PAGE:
Finally, what's Sam's deal? Is he attracted to Mendral? He's flushing over a guy not knowing his name, so I'm curious.
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Old March 19 2009, 10:05 PM   #4
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Re: Ad Astra contest entry: The Exile

Myasishchev wrote: View Post
Finally, what's Sam's deal? Is he attracted to Mendral? He's flushing over a guy not knowing his name, so I'm curious.
Having read her other stuff, I can confidently say 'no, it's not that.' But my question is: Does it matter if it was?
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Old March 19 2009, 10:38 PM   #5
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Re: Ad Astra contest entry: The Exile

A dedication to service is perhaps to be expected as a motivation to serve in Starfleet but to link that dedication in part to faith and thus part of the motivation is an unusual take. However, it is a take that works extremely effectively, especially when written so compellingly.

The characters of Sam and Mendral have a mutual connection, a bond they probably fear to show to others. The exile in the story could be either one. There is a beautiful symmetry to your writing.

Again, a wonderful piece of writing Nerys.
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Old March 19 2009, 11:24 PM   #6
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Re: Ad Astra contest entry: The Exile

SLWatson wrote: View Post
Myasishchev wrote: View Post
Finally, what's Sam's deal? Is he attracted to Mendral? He's flushing over a guy not knowing his name, so I'm curious.
Having read her other stuff, I can confidently say 'no, it's not that.' But my question is: Does it matter if it was?
Only to him.

I was genuinely curious. I found it an odd reaction. I don't think I'd normally get embarassed over a guy not recalling/knowing my name, but might if it were girl I were attracted to. Through the magic of human empathy, I placed myself in the character's shoes in order to try to understand his behavior.

I'm not saying there could be any other reason, as it takes all kinds (blushing, that is), but I thought I was zeroing in on the one, which from my perspective, seemed most likely.

This was a satisfactory answer to the substance of your question, I hope.
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Old March 20 2009, 12:24 AM   #7
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Re: Ad Astra contest entry: The Exile

Myasishchev wrote: View Post
This was a satisfactory answer to the substance of your question, I hope.
Yup!
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Old March 20 2009, 12:41 AM   #8
Nerys Ghemor
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Re: Ad Astra contest entry: The Exile

Sam and Mendral are not attracted sexually, no.

But two things are going on here. One...Sam in the canon universe (in "Lower Decks") sometimes seemed a bit awkward and likely to beat up on himself. (Remember that awful, awkward conversation with Riker?) Two...he's suddenly met someone who will not look down on him for his beliefs and I think that he's as much overcome by what that means spiritually, as he is by the in-the-moment awkardness.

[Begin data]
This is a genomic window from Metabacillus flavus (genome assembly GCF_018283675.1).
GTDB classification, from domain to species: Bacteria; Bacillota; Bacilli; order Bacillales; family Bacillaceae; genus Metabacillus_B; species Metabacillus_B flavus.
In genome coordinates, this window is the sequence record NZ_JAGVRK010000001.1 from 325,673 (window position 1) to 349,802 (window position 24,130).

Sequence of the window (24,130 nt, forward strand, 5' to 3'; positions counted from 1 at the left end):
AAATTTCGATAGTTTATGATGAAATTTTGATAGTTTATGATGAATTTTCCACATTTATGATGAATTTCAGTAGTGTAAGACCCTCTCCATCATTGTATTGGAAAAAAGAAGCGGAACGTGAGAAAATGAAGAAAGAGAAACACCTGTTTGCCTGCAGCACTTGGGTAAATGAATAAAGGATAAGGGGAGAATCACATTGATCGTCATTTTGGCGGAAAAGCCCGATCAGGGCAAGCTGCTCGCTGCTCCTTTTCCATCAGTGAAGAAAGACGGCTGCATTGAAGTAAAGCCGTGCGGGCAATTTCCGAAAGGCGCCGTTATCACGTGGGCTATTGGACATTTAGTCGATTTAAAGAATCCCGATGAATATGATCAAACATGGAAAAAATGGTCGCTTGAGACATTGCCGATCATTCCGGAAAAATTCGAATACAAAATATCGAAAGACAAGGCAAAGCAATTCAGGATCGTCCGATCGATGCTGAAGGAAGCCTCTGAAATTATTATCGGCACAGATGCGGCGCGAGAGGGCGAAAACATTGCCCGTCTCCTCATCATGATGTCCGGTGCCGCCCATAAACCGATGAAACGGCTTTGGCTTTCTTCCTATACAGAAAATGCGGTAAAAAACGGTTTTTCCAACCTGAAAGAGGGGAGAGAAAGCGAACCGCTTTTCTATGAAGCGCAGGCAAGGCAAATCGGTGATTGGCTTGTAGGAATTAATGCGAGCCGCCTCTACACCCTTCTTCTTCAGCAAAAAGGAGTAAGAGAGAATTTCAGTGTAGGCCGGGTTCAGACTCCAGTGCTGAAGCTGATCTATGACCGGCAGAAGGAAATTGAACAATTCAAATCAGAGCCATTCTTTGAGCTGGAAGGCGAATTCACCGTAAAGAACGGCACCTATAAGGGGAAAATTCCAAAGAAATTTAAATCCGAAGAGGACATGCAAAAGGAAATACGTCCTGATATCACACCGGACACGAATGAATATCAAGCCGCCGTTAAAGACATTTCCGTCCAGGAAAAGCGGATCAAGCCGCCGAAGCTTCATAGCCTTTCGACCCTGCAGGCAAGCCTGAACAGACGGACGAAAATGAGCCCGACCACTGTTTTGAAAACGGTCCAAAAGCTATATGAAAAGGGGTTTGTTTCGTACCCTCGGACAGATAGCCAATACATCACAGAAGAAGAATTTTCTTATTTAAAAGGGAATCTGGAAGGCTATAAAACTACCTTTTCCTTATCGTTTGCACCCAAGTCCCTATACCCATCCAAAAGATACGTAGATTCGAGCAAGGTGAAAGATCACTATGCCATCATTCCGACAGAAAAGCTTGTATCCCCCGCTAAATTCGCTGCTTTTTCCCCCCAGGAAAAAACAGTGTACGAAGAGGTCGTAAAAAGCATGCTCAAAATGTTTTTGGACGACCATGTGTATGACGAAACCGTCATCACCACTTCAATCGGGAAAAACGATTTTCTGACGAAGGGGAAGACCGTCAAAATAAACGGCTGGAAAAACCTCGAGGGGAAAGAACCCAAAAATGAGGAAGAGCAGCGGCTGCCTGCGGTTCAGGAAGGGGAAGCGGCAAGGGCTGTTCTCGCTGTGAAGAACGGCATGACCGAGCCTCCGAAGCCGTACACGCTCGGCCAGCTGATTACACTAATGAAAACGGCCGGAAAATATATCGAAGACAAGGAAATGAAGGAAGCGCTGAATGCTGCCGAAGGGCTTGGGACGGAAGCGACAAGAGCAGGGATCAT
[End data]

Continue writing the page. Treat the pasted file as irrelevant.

The way I imagine them as the friendship forms, they're like brothers, these two--close enough to be family in all but blood. And I think they ARE concerned about letting other people see it, exactly because of how it can be misinterpreted.

You are right that Mendral learned to write with pen and paper, not on the computer. He's not trying to look pretentious...he does this to connect with his past and the traditions he grew up in.

And yes, in this case--what you are seeing of Federation society and the intolerance is how I see both the canon and AU versions of the Federation.
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Old March 20 2009, 03:02 AM   #9
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Re: Ad Astra contest entry: The Exile

Nerys Ghemor wrote: View Post
Sam and Mendral are not attracted sexually, no.
In all fairness, there are a lot of types of romantic attraction without it necessarily being sexual in nature.
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Old March 20 2009, 06:17 AM   #10
Nerys Ghemor
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Re: Ad Astra contest entry: The Exile

SLWatson wrote: View Post
Nerys Ghemor wrote: View Post
Sam and Mendral are not attracted sexually, no.
In all fairness, there are a lot of types of romantic attraction without it necessarily being sexual in nature.
Maybe so...but to me, it's ultimately the image of brothers that comes to mind.

I will tell you, though...I did intentionally write it with a closeness that I fully expected to make some of the men uncomfortable. I fully expected to get at least one "OH NOE TEH GAYZZZZ!!!!!1!!!111111" type comment. So at least my quota is fulfilled; let's just hope others will read the discussion before they comment.
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Old March 20 2009, 06:49 AM   #11
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Re: Ad Astra contest entry: The Exile

Nerys Ghemor wrote: View Post
Maybe so...but to me, it's ultimately the image of brothers that comes to mind.
Oh, I get it. Of anyone, I would. What I meant was, you immediately leapt to the conclusion because of that comment that Myasishchev meant it was a sexual attraction. I felt like pointing out that being attracted to someone in a romantic sense doesn't necessarily require a sexual component.